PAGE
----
Full disclosure: the hard-working staff here at Spoiler Alerts was completely distracted by infrastructure week. Every day last week, I could not stop thinking about making America’s roads, railways, airports, seaports, bus stations, hovercraft, hoverboards and WiFi access great again. Absolutely no other news event of the past week could hold the attention that the White House’s infrastructure week festivities held. It’s like nothing else really happened.
I am sure I am not the only Washington Post reader who was so dazzled by how smoothly the infrastructure week rollout went that they forgot what else happened. So I thought it might be useful to recap a few small news stories to appreciate exactly how much President Trump is making America foreign policy great again. Here are the highlights!
1) We learned a little more about Trump’s visit to NATO. Some of you may be aware that Trump’s visit to NATO headquarters in Brussels was a bit rocky. Just as Trump ostensible committed to Article 5 in a press conference, Foreign Policy’s Robbie Gramer revealed some details from that trip that don’t cast Trump in a terribly good light. It would seem that the president acted even more boorishly at the private diner following his not-well-received public speech:
During the dinner, Trump went off-script to criticize allies again for not spending enough on defense. (The United States is one of only five members that meets NATO members’ pledge to spend 2 percent of GDP on defense.)
Several sources briefed extensively on the dinner say he said 2 percent wasn’t enough and allies should spend 3 percent of GDP on defense, and he even threatened to cut back U.S. defense spending and have Europeans dole out “back pay” to make up for their low defense spending if they didn’t pony up quickly enough. Two sources say Trump didn’t mention Russia once during the dinner.
“Oh, it was like a total s‑‑‑show,” said one source, who spoke on condition of anonymity as they weren’t authorized to discuss the closed-door dinner.
“The dinner was far worse than the speech,” said a former senior U.S. government official briefed on dinner. “It was a train wreck. It was awful.”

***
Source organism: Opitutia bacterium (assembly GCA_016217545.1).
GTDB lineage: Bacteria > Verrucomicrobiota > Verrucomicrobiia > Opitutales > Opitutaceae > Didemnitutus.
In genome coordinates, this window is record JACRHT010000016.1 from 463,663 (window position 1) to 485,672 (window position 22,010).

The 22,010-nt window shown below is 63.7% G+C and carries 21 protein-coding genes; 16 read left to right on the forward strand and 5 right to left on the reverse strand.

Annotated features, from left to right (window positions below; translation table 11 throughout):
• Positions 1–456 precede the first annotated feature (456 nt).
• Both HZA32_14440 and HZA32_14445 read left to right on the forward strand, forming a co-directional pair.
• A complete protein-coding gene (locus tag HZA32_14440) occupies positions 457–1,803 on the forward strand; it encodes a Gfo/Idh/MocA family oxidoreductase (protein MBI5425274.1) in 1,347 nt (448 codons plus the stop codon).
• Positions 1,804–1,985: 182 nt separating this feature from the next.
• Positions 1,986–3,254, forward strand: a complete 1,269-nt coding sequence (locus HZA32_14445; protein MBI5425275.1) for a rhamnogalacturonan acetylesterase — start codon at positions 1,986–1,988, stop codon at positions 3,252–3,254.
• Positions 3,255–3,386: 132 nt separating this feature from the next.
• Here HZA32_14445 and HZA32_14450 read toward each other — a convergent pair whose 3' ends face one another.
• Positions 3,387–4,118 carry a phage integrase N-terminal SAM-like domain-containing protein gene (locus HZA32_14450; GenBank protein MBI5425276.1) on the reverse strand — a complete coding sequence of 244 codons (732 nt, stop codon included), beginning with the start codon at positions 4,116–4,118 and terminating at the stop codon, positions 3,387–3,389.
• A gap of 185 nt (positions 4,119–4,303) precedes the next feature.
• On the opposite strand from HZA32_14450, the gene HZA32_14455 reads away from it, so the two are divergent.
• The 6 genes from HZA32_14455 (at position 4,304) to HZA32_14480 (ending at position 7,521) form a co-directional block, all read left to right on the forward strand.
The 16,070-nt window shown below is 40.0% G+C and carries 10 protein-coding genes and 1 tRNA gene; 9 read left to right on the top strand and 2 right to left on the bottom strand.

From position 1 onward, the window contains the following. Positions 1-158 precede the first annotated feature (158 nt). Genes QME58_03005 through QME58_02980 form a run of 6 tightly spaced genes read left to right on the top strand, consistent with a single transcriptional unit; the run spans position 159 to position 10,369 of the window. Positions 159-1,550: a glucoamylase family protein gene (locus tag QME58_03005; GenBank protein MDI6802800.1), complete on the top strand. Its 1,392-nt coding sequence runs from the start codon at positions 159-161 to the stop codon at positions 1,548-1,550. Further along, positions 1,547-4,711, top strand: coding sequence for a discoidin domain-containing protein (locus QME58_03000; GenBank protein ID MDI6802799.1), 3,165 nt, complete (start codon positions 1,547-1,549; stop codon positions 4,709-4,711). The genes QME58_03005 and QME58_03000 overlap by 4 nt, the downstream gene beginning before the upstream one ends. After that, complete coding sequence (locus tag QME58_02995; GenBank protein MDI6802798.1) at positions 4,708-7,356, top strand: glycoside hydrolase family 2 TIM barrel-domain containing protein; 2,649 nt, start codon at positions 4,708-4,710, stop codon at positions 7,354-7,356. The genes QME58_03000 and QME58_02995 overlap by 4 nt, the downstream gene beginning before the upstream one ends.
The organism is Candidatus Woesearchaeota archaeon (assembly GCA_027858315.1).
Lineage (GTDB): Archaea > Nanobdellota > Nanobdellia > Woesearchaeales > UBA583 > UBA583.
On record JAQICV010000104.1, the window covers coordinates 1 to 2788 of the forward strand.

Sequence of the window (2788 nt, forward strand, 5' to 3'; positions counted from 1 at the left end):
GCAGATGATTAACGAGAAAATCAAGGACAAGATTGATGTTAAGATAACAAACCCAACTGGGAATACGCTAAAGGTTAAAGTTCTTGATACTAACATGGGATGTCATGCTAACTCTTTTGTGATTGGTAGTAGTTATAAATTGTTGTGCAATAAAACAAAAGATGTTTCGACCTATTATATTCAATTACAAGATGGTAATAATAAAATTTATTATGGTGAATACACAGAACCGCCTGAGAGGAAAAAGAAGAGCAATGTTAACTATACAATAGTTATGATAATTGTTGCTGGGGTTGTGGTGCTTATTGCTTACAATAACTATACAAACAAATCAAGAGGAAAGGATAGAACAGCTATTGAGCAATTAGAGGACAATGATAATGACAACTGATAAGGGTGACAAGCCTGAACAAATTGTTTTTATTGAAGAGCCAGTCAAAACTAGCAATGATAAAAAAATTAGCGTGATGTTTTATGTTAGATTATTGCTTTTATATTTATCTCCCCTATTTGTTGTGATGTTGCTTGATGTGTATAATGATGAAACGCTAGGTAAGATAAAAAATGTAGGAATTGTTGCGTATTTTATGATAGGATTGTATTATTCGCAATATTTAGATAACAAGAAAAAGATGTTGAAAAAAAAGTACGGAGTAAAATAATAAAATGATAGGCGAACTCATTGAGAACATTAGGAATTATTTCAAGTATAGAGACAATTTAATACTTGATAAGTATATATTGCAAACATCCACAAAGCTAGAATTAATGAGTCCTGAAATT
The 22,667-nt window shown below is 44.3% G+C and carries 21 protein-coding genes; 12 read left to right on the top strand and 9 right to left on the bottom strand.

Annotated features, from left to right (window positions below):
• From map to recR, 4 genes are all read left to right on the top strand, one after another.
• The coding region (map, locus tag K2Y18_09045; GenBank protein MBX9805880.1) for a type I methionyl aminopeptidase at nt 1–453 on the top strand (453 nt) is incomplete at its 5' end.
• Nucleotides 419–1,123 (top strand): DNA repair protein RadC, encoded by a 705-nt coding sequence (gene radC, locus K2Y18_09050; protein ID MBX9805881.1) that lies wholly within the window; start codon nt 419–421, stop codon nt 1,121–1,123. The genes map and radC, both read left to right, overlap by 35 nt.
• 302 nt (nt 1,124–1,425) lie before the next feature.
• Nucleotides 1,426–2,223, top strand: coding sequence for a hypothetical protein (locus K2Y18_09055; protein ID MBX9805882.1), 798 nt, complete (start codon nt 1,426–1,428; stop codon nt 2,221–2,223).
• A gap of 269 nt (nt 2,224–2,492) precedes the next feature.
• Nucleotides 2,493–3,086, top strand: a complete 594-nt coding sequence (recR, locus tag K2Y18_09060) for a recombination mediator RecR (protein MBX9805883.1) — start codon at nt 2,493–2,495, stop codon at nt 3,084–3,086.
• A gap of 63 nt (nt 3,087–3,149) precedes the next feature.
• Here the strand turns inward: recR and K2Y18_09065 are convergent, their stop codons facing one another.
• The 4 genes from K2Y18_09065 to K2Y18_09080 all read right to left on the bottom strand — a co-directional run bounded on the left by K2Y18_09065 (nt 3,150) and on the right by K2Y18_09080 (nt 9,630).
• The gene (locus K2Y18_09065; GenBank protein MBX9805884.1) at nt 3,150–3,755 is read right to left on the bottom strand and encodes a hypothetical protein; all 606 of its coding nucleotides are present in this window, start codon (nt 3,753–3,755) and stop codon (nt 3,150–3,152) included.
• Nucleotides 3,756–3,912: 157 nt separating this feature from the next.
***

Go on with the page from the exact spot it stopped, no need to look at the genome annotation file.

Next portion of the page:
2) The Trump administration cannot get on the same page on Qatar. A week ago Saudi Arabia, the United Arab Emirates, and other Gulf states imposed sanctions on fellow Gulf Cooperation Council (GCC) member Qatar. The reasons for the embargo are at turns murky and bizarre, but that’s not important right now. What’s important is the evolution of the U.S. response to it. Initially, Trump and Secretary of State Rex Tillerson backed the Saudis. By the latter part of last week, however, the Pentagon was sounding more supportive of Qatar and the president received some very important information:
The Atlantic’s Krishnadev Calamur recaps what happened last Friday:
Tillerson, in a televised statement, once again urged the countries involve to resolve their differences. He called on “Saudi Arabia, the United Arab Emirates, Bahrain, and Egypt to ease the blockade against Qatar” and urged Doha to be “responsive to the concerns of its neighbors.” He said Qatar’s emir had made progress on the issues raised by his neighbors, “but he must do more and must do it more quickly.” He also urged other countries in the region to drop their support of terrorist groups — but did not name any of them.
Less than an hour later, Trump addressed the issue during a joint news conference with the Romanian president.
“The nation of Qatar, unfortunately, has historically been a funder of terrorism at a very high level,” he said, adding Arab leaders had spoken to him during his visit “about confronting Qatar over its behavior.” Those remarks would suggest the U.S. was aware of the impending action by the Arab states against a country that is home to the largest U.S. military base in the Middle East. Qatar’s emir was among the Arab leaders who met with Trump in Riyadh. …
And once again, in attempting to explain U.S. policy, the U.S. president had made it even less clear.